Amazon has landed on its talking point to refute government data that shows Amazon warehouse workers are getting injured at higher rates that workers with similar jobs at other companies: It's the new workers’ fault.
In the section on worker injuries, the shareholder letter said, “At our scale (we hired over 300,000 people in 2021 alone, many of whom were new to this sort of work and needed training), it takes rigorous analysis, thoughtful problem-solving, and a willingness to invent to get where you want.” On CNBC, Jassy echoed these sentiments and added that much of the increased worker injury rates can be attributed to those new hires. “All the data we have says the incidents of injuries in the first six months is always higher than thereafter.”
A report by the Strategic Organizing Center, a partnership with four of the country’s largest labor unions, found more than 34,000 “serious injuries” at Amazon warehouses in 2021, a 20 percent increase from 2020, based on data Amazon is legally obligated to provide to the Occupational Safety and Health Administration. 49 percent of all warehouse industry injuries occur at Amazon warehouses which employ one third of the industry’s workers, the report found.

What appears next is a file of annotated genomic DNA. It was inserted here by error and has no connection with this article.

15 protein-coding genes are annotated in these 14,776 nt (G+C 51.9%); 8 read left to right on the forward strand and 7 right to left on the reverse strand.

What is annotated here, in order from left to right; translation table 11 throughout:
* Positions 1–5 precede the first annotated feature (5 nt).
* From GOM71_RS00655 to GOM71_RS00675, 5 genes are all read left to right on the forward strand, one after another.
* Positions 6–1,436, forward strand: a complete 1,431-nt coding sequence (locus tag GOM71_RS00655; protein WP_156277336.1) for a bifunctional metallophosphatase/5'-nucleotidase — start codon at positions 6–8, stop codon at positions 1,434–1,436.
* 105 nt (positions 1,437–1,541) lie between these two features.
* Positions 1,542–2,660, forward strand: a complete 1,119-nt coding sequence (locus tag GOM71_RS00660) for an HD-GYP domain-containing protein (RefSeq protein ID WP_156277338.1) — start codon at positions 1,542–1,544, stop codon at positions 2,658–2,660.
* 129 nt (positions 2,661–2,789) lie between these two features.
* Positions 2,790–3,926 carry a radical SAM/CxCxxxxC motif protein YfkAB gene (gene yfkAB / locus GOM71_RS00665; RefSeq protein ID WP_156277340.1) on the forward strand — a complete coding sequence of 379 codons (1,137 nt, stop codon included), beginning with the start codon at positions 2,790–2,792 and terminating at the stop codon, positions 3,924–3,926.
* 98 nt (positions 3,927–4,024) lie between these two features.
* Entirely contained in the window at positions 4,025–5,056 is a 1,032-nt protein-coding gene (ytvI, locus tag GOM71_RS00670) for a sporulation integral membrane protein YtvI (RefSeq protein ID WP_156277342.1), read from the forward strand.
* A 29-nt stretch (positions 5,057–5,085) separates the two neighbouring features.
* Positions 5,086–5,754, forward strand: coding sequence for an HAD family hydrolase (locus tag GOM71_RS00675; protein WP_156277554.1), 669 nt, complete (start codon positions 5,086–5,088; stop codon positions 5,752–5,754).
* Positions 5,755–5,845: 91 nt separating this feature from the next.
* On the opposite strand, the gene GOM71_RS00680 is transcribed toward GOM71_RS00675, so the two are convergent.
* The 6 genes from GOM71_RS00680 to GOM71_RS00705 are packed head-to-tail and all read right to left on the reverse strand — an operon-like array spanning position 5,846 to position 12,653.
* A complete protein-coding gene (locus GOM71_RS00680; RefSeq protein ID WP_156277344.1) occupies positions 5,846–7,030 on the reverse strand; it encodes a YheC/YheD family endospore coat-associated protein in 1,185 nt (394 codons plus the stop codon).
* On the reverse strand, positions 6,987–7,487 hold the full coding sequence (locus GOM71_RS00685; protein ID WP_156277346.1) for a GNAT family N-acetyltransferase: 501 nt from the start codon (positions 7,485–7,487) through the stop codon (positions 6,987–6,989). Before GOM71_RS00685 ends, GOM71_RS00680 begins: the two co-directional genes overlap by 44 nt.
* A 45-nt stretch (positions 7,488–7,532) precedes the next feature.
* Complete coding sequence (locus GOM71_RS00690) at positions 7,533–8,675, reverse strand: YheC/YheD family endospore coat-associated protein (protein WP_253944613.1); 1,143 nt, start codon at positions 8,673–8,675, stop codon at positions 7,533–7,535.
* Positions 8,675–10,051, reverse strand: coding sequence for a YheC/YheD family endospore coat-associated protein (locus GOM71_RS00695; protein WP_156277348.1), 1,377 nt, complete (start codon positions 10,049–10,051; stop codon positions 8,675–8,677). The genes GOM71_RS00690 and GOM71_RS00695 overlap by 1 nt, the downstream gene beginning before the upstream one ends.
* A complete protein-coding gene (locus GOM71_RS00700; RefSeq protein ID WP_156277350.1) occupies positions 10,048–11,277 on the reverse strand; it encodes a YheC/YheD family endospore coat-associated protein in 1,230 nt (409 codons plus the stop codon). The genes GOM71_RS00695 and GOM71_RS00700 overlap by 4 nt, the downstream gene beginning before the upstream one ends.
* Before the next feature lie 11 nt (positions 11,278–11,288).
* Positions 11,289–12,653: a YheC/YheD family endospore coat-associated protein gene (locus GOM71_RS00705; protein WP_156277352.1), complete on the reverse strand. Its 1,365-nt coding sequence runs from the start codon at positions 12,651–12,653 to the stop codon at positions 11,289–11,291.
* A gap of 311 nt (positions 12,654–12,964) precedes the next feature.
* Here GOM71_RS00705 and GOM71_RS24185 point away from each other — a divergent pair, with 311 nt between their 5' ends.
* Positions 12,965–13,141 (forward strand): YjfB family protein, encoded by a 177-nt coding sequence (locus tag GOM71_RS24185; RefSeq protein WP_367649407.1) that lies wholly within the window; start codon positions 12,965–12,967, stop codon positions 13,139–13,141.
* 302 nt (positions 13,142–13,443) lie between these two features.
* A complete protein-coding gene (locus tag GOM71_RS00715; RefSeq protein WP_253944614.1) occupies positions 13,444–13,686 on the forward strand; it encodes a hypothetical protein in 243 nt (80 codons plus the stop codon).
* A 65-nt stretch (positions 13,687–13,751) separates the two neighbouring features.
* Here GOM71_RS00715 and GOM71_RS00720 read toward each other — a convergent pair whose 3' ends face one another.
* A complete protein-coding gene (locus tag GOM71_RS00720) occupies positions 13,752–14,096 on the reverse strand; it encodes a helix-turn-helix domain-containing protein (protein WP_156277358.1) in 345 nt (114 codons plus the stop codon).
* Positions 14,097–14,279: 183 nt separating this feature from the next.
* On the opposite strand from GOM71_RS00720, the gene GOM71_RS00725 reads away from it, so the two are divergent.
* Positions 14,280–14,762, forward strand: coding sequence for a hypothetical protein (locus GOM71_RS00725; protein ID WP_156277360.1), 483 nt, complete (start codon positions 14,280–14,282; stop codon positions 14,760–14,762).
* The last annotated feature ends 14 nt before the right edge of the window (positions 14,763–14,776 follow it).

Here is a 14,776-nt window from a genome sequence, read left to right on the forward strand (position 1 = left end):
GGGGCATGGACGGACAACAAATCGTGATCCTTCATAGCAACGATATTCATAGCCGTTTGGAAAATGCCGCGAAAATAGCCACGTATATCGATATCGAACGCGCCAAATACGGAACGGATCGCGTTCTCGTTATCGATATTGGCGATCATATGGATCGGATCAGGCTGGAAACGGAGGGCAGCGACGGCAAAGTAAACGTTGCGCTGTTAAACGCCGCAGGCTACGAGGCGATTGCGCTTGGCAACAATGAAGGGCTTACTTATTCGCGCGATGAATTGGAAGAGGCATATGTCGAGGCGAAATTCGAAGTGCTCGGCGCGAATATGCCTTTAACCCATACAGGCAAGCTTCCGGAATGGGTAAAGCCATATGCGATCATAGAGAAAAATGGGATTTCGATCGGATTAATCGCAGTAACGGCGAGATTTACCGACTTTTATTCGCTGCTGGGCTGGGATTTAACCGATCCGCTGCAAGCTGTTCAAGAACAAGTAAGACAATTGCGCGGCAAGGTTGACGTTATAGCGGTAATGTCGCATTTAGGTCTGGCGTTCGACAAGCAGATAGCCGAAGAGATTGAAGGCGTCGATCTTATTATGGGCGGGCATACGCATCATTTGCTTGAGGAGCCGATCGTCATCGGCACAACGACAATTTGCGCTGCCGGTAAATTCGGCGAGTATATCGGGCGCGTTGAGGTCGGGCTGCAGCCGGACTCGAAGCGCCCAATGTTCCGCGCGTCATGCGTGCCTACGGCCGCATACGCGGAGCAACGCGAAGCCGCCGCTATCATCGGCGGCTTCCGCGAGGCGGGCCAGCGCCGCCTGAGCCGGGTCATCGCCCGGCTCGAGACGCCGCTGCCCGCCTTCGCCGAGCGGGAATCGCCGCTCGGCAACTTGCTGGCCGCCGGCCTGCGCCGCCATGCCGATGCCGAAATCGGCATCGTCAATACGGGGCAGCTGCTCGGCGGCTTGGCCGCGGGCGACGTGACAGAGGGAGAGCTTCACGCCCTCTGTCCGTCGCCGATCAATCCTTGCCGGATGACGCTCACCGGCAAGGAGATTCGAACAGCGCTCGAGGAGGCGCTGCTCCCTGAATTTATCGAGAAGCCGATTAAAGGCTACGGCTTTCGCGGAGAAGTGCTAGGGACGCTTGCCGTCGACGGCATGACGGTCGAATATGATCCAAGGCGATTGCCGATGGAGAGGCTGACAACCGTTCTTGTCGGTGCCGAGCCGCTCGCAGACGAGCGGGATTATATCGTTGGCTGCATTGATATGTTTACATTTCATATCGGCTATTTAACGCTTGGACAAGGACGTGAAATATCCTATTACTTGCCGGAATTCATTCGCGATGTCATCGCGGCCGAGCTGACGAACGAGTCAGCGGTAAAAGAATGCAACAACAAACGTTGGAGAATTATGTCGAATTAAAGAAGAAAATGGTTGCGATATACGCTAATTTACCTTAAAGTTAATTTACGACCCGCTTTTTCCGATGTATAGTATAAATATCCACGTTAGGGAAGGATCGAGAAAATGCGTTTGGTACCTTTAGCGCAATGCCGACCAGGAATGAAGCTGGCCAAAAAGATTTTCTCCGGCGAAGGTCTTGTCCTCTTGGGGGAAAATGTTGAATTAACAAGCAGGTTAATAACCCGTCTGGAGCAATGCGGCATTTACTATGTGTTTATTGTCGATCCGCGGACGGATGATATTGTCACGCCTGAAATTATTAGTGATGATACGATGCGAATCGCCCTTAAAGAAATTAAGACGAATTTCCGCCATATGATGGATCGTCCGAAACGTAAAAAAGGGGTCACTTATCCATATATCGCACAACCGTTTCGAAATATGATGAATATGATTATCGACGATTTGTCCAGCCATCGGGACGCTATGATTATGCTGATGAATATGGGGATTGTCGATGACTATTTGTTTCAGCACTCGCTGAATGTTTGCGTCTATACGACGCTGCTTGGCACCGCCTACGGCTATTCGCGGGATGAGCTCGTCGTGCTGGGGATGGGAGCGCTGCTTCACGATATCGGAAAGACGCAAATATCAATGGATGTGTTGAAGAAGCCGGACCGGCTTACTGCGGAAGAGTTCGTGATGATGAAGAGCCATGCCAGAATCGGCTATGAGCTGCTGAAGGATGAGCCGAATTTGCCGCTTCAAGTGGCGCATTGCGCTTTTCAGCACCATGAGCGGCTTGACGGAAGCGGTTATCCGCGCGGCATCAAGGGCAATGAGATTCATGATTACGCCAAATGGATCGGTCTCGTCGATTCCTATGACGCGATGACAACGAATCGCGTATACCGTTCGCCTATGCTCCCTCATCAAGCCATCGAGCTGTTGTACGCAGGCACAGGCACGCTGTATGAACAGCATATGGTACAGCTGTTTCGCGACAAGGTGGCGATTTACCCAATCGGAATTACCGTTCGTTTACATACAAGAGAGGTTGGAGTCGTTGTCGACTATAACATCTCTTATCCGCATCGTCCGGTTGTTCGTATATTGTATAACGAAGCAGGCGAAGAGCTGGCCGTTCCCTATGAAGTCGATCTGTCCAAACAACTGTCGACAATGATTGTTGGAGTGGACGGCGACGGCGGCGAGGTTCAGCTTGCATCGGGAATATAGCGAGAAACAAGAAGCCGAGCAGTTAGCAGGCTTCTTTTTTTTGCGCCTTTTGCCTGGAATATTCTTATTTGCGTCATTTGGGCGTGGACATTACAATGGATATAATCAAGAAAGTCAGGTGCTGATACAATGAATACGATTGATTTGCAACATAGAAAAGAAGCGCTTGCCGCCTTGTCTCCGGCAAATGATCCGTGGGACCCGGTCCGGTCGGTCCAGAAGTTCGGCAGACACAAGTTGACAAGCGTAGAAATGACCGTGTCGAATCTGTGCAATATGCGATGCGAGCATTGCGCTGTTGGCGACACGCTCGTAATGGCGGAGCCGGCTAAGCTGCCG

Amazon’s takeaway from this data appears to be that it needs to use technology and innovation to make those first six months safer for new hires, with both the shareholder letter and Jassy shouting out programs like wearables that “prompt employees when they’re moving in a dangerous way.” But neither Jassy nor the shareholder letter address worker retention, which, by Amazon’s logic, would also reduce injury rates. According to a 2021 New York Times report, even before the pandemic turnover at the company was “roughly 150 percent a year,” double the average in retail and logistics industries.
“Andy Jassy is repeating a victim-blaming trope that is 200 years old; the insistence, by the very people responsible for workers’ safety and in control of their working conditions, that on-the-job injury and death are the normal and everyday fault of working people,” Jessie Singer, author of There Are No Accidents: The Deadly Rise of Injury and Disaster—Who Profits and Who Pays the Price, told Motherboard in an email. “Amazon's sky-high rate of injuring its workers is highest in the most automated factories; Amazon uses automation to speed the pace of production. When workers are forced to work at these literally inhuman paces, with automated counterparts, they get hurt. It is the predictable and wholly preventable outcome of greed.”